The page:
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This is a follow on from a previously posted question:

How to generate a random number in C?

I wish to be able to generate a random number from within a particular range, such as 1 to 6 to mimic the sides of a dice.

How would I go about doing this?

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if you look at the second answer to the question you refer to you have the answer. rand() % 6. – Mats Fredriksson Mar 24 '10 at 16:58
I didn't understand how it worked, so I decided to make a separate question for clarity. – Jamie Keeling Mar 24 '10 at 17:29
Random thought: If you polled a random cross-section of programmers, you'd find a random number of them are randomly thinking of ways to randomly generate numbers. Considering the Universe is governed by precise and predictable laws, isn't it interesting that we try to generate things more randomly? Questions like this always tend to bring out the 10k+ posters. – Armstrongest Mar 24 '10 at 19:00
@Mats rand() % 6 can return a 0. Not good for a die. – new123456 Mar 5 '11 at 19:33
Can you mark stackoverflow.com/a/6852396/419 as the accepted answer instead of the answer that links to it :) Thanks. – Kev Jun 27 '12 at 13:15

10 Answers 10

up vote 98 down vote accepted

All the answers so far are mathematically wrong. Returning rand() % N does not uniformly give a number in the range [0, N) unless N divides the length of the interval into which rand() returns (i.e. is a power of 2). Furthermore, one has no idea whether the moduli of rand() are independent: it's possible that they go 0, 1, 2, ..., which is uniform but not very random. The only assumption it seems reasonable to make is that rand() puts out a Poisson distribution: any two nonoverlapping subintervals of the same size are equally likely and independent. For a finite set of values, this implies a uniform distribution and also ensures that the values of rand() are nicely scattered.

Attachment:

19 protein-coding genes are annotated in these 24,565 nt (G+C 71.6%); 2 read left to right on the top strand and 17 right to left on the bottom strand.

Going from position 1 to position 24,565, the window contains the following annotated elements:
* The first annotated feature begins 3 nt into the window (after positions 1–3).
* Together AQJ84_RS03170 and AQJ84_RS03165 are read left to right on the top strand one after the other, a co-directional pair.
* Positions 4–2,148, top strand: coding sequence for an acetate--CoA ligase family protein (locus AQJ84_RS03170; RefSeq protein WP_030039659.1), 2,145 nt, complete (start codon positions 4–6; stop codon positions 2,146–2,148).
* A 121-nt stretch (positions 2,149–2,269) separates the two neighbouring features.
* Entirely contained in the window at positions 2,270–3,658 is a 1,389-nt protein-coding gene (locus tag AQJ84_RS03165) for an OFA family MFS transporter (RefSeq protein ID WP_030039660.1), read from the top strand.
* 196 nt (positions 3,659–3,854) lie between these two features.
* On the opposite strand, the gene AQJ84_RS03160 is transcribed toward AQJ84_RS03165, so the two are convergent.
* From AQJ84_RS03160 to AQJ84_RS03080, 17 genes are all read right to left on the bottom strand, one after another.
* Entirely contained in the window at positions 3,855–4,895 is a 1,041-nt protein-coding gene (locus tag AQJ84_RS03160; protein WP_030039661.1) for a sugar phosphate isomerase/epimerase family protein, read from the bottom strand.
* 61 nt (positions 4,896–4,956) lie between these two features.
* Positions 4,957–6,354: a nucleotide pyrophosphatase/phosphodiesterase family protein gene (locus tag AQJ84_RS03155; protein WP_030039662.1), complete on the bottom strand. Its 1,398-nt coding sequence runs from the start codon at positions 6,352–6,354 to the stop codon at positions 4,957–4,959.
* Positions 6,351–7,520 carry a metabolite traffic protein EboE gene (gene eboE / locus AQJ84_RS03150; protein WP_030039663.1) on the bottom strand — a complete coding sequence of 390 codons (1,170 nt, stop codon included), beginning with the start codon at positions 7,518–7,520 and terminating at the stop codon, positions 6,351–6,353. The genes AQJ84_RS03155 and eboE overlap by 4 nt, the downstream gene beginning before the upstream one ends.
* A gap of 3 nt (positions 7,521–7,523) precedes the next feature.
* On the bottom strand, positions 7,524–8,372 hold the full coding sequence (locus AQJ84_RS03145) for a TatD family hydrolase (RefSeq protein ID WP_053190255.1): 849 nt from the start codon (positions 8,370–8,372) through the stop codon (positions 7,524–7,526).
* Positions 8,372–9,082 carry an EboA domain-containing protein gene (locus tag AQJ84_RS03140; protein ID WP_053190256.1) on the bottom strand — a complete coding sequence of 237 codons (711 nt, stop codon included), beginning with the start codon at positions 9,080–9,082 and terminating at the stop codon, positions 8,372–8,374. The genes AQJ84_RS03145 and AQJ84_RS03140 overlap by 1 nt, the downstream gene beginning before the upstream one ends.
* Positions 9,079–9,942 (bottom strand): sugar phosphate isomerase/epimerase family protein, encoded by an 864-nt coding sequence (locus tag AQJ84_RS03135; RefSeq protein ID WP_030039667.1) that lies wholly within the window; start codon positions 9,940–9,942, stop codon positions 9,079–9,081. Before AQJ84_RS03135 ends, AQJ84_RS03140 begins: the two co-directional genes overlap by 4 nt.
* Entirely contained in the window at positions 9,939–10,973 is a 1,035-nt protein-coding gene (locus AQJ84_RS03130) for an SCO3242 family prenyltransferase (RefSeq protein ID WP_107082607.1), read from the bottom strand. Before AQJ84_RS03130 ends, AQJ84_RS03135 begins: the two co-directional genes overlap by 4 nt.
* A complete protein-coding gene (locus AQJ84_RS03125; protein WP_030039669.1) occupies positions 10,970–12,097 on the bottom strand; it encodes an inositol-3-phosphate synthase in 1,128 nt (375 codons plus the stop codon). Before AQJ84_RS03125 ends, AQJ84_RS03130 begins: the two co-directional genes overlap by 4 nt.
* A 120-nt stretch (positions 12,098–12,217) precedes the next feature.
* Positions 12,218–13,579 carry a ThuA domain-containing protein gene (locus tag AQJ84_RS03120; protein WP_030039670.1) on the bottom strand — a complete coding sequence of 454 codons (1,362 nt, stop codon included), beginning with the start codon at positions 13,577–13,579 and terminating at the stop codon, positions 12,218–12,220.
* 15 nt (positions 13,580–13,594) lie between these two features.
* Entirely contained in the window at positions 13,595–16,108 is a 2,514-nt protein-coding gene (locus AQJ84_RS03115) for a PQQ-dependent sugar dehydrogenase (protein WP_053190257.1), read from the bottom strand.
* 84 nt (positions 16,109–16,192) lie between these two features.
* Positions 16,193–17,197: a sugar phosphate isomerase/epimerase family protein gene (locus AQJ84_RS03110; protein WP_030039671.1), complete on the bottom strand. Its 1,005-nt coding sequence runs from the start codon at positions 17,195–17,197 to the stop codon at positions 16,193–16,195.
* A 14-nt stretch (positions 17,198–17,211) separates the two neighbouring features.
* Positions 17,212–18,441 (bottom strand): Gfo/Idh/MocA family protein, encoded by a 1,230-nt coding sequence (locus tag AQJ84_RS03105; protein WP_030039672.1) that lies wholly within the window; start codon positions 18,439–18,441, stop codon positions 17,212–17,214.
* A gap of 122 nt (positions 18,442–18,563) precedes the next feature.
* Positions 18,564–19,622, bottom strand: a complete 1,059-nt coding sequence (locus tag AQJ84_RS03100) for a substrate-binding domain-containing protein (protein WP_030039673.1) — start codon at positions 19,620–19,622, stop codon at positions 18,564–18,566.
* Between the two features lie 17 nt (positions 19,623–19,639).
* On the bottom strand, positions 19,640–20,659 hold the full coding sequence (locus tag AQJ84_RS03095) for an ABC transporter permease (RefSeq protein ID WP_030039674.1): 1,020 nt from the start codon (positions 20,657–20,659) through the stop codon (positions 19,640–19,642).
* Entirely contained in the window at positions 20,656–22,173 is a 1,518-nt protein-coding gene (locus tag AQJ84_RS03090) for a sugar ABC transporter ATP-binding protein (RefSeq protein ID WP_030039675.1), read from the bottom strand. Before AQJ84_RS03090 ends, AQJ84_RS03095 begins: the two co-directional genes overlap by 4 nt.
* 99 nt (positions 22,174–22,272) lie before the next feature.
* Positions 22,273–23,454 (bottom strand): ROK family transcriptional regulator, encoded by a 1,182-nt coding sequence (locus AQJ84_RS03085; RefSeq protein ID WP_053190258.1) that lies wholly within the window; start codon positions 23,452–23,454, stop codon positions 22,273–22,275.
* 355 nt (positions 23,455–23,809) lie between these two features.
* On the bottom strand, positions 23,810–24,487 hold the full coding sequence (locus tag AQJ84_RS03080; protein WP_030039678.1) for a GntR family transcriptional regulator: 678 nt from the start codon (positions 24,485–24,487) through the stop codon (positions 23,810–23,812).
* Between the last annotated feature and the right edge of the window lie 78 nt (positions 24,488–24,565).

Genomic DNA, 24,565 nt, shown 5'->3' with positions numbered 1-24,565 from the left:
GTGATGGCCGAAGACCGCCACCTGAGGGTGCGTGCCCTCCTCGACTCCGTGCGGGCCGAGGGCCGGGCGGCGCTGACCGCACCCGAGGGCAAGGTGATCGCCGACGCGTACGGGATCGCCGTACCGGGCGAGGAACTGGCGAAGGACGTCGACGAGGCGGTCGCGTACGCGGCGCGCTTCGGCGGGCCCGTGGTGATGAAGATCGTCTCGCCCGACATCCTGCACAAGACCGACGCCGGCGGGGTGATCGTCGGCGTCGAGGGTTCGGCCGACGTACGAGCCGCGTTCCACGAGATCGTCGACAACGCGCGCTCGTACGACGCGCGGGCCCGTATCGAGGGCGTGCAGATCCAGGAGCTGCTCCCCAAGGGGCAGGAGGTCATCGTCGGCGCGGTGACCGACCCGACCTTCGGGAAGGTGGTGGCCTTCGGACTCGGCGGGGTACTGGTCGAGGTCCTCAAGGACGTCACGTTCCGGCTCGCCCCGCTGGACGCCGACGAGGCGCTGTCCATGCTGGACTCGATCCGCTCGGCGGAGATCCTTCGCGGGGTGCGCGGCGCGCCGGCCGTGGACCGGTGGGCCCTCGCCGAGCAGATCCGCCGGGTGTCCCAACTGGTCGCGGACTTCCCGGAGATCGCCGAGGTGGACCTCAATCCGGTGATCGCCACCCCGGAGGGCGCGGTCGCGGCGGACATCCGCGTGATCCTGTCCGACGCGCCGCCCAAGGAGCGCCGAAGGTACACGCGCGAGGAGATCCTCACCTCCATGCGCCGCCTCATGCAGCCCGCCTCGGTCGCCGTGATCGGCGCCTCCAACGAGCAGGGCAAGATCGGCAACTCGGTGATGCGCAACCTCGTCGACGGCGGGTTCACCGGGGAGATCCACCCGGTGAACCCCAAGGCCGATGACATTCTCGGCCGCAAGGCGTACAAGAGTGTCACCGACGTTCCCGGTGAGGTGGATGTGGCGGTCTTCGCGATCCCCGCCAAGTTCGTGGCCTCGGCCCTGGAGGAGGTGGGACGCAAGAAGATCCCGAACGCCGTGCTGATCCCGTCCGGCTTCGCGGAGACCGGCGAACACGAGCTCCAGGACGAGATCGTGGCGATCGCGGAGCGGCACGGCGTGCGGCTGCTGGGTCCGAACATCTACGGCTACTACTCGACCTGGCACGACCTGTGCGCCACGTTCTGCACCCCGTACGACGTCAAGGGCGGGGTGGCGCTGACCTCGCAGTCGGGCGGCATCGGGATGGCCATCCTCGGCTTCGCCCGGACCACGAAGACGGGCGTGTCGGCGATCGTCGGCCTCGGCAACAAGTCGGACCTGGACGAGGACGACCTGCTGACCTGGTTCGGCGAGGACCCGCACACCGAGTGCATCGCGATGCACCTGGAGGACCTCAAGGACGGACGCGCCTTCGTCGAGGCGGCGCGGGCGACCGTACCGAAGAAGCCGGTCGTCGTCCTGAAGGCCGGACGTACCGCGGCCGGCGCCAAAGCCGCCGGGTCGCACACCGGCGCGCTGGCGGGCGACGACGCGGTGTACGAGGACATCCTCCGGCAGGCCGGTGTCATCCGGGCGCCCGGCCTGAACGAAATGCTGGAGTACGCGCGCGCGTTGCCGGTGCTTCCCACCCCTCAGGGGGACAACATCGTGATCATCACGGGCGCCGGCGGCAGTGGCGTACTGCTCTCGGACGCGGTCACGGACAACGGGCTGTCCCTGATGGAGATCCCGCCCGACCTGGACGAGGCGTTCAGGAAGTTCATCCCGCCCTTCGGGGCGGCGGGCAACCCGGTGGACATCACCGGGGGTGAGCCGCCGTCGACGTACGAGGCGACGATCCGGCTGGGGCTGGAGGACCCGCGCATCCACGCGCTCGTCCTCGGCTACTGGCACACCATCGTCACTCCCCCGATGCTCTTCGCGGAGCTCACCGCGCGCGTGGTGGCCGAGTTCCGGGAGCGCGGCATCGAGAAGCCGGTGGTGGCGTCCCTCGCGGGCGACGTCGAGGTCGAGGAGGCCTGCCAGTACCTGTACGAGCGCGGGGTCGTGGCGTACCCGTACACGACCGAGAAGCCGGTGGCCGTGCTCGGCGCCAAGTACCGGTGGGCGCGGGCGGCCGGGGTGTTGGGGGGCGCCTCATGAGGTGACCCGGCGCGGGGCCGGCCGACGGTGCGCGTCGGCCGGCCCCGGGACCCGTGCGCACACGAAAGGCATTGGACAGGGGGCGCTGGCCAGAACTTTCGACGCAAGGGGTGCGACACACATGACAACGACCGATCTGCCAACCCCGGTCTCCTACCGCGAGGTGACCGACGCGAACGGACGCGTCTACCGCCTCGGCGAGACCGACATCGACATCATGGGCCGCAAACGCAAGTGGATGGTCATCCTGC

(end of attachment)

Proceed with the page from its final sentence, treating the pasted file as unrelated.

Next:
This means that the only correct way of changing the range of rand() is to divide it into boxes; for example, if RAND_MAX == 11 and you want a range of 1..6, you should assign {0,1} to 1, {2,3} to 2, and so on. These are disjoint, equally-sized intervals and thus are uniformly and independently distributed.

The suggestion to use floating-point division is mathematically plausible but suffers from rounding issues in principle. Perhaps double is high-enough precision to make it work; perhaps not. I don't know and I don't want to have to figure it out; in any case, the answer is system-dependent.

The correct way is to use integer arithmetic. That is, you want something like the following:

#include <stdlib.h> // For random(), RAND_MAX

// Assumes 0 <= max <= RAND_MAX
// Returns in the closed interval [0, max]
long random_at_most(long max) {
  unsigned long
    // max <= RAND_MAX < ULONG_MAX, so this is okay.
    num_bins = (unsigned long) max + 1,
    num_rand = (unsigned long) RAND_MAX + 1,
    bin_size = num_rand / num_bins,
    defect   = num_rand % num_bins;

  long x;
  do {
   x = random();
  // This is carefully written not to overflow
  while (num_rand - defect <= (unsigned long)x);

  // Truncated division is intentional
  return x/bin_size;

The loop is necessary to get a perfectly uniform distribution. For example, if you are given random numbers from 0 to 2 and you want only ones from 0 to 1, you just keep pulling until you don't get a 2; it's not hard to check that this gives 0 or 1 with equal probability. This method is also described in the link that nos gave in their answer, though coded differently. I'm using random() rather than rand() as it has a better distribution (as noted by the man page for rand()).